Great minds don’t always think alike

Conflict is an inevitable part of running a small business, says chartered organisational psychologist Frank O’Connor, but managed the right way, it can lead to positive things, like new ideas, products, services, or ways of doing business.

Making room for fresh ideas

People don’t always agree. If you want your workers to feel valued, engaged and trusted, they need be able to voice their opinions – even if they’re different to your own.

“If everyone agrees with the boss’s point of view all the time, your company’s directions and efforts will get stale fast,” says O’Connor. 

Navigating a difference of opinion might not come naturally, but listening to different ideas and viewpoints rather than shutting them down, could lead to places you wouldn’t get to on your own.  “Effectively resolving conflicts within your company can actually build a strong and diverse team that will keep fresh ideas and creativity flowing.”

Listening rather than arguing

O’Connor says most people aren’t as good at listening as they think they are. There’s a tendency to treat a conversation as a chance to get your own point of view across, waiting for a pause so you can jump in with your own opinions.

But he says if you want to resolve issues, build trust and manage conflict well, the first step is to actively listen.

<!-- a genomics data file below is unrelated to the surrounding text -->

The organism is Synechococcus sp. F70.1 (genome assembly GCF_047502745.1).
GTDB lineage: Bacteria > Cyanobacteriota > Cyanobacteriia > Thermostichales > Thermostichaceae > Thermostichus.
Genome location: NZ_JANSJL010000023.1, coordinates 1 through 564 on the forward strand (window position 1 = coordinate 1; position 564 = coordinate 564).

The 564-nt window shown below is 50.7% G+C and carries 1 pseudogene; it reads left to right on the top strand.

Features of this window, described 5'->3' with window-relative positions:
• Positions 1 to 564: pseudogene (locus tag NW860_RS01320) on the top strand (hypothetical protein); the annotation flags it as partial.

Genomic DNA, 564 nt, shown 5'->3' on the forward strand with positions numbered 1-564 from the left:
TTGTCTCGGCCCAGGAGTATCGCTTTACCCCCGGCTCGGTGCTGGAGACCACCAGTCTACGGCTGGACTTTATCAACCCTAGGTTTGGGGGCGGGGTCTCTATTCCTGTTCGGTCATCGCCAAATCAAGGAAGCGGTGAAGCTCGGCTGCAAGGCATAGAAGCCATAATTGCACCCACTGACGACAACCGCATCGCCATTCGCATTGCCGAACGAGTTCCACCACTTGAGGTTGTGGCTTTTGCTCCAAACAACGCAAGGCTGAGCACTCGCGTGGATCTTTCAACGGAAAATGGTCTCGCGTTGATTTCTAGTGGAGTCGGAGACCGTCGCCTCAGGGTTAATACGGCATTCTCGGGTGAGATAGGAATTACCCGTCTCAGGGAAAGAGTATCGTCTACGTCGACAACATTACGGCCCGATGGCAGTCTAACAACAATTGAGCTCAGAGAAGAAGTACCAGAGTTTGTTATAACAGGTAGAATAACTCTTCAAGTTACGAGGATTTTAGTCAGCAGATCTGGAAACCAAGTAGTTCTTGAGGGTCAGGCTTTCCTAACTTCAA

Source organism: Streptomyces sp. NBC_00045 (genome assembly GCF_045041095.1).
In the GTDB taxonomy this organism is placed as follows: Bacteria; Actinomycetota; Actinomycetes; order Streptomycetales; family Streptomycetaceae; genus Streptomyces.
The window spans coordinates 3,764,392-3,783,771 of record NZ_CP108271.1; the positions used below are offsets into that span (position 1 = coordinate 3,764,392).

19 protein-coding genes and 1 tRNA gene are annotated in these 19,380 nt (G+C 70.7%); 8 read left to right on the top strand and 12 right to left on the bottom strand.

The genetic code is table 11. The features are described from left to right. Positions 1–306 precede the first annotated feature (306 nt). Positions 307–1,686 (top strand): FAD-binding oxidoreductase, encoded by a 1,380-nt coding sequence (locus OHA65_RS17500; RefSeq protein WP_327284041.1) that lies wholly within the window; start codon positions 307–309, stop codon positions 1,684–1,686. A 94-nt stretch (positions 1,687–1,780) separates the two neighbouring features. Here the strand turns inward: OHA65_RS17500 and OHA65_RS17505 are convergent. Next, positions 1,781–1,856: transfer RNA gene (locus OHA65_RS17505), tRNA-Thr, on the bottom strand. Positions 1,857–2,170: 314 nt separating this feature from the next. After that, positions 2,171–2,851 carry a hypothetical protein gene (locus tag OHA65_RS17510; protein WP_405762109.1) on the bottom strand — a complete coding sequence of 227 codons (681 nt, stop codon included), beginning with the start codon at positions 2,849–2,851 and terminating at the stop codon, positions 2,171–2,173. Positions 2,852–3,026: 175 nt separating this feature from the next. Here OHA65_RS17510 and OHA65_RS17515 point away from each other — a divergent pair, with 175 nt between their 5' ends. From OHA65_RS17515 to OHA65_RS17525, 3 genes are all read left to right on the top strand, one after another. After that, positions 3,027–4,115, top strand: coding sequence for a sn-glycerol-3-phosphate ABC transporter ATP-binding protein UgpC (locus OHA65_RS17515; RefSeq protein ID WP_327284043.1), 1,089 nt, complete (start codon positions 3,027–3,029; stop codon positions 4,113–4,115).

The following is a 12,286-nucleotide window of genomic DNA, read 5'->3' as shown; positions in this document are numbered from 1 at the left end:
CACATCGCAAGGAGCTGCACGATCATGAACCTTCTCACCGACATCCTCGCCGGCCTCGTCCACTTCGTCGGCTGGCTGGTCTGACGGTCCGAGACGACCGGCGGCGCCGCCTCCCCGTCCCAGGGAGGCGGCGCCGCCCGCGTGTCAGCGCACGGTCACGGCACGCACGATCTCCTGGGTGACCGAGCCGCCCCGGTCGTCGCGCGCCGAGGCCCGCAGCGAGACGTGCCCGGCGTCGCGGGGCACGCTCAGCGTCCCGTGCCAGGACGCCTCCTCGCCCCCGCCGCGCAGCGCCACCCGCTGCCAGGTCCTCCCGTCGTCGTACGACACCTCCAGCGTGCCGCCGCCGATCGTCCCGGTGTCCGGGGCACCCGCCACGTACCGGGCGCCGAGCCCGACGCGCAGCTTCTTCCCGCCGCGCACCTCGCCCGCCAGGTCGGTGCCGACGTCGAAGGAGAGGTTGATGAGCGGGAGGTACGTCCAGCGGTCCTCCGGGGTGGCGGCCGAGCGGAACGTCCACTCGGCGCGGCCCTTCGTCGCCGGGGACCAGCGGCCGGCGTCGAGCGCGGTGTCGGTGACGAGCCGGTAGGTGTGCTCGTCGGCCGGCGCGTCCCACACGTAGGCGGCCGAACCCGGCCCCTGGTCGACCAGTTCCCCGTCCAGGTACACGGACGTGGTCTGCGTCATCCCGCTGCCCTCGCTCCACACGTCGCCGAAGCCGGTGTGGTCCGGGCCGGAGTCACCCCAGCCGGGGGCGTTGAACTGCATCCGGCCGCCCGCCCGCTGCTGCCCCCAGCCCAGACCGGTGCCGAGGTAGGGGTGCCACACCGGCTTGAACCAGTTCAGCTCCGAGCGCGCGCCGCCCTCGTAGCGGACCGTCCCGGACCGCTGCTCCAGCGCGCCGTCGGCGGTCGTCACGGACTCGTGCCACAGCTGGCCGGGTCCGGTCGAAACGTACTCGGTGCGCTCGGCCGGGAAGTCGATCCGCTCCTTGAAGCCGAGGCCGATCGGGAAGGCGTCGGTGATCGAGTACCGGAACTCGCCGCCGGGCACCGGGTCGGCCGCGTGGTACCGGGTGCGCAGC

This means:

  • Not interrupting the other person to disagree or evaluate what they’re saying.
  • Letting the other person know you’re paying attention by nodding or saying ‘yes’ or “I see’.
  • Repeating back the gist of what they’re saying. Paraphrase it into your own words, to show you’ve been listening and understand what they’re saying.
  • Asking questions. This shows you’ve been paying attention and helps move the discussion forward. Try to ask open-ended questions that need more than a one or two word answer.
  • Identify emotions. Giving the other person’s feelings a name shows you’re identifying with how they feel. Eg, “You sound pretty hurt. I can see how it doesn’t seem fair.”

Active listening is the first step in understanding each other’s points of view. It leads to:

  • Empathy: By really listening, you’ll get an understanding of where they’re coming from and how they feel.
  • Rapport: Empathy is what you feel. Rapport is when the other person feels it back. It’s a sign you’re building trust.
  • Influence: Once there’s trust, you’ve earned the right to work on solving the problem with them.
  • Change: Building trust means you’ll both be less defensive and can work together to come to an agreement on what has to be done.

Tools and resources

Experts have recommended the following tools and resources to help small business owners communicate with employees and build a resilient business.

How to be a good leader

How to motivate your staff

Shaping your work culture

Worksheet: Prepare to give motivating feedback [PDF, 185 KB]

Worksheet: Assessing performance [PDF, 165 KB]

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